7 On Your Side
Supreme Court allows retroactive interest rates in case
On Monday, the nation's highest court dealt a blow to consumers outraged at higher interest rates charged by their credit card company.
Countless consumers have complained in recent years about retroactive rate increases on their credit cards without being first notified.
The justices unanimously ruled that Chase Bank did nothing wrong when it did that to one of its card holders.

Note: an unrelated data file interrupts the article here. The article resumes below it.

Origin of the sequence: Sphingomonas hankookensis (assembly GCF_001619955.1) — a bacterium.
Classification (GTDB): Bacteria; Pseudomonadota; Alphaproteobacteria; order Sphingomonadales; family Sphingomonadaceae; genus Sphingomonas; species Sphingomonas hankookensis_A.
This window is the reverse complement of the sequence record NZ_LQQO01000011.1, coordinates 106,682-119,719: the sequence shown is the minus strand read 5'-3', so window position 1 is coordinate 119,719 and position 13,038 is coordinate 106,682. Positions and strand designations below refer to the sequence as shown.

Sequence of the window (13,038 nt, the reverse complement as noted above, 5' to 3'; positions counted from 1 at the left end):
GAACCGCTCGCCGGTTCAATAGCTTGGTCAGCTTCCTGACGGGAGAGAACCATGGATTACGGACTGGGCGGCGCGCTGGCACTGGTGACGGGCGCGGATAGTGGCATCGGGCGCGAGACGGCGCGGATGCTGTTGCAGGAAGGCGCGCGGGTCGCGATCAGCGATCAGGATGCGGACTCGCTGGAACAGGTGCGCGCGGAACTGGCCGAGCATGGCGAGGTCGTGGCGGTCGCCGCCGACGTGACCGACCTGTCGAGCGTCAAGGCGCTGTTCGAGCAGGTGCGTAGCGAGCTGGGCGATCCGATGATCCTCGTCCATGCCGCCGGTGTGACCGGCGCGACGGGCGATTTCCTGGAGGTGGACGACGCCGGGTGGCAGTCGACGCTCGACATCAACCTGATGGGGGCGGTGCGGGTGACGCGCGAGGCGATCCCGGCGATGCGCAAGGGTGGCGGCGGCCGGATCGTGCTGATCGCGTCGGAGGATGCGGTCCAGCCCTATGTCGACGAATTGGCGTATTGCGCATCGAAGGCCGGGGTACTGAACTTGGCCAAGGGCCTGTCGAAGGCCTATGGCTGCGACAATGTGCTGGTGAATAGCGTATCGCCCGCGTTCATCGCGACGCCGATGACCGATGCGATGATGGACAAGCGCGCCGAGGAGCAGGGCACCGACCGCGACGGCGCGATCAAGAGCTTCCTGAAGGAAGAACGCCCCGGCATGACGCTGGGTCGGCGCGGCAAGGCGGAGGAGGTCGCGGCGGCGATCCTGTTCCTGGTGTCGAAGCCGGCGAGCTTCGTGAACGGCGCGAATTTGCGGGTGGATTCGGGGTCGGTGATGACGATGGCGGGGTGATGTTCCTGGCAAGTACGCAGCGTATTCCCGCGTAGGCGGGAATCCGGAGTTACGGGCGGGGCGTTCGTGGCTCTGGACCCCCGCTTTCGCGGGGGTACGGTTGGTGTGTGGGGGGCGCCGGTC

James McCoy sued Chase after it raised its rates retroactively because he was late on his payments. But the court ruled that federal regulations at the time did not require him to be told in advance.
The law has since been changed and now banks must give consumers 45-days notice before raising interest rates and often it's not allowed to be done retroactively.
credit cards, supreme court, chase bank, 7 on your side
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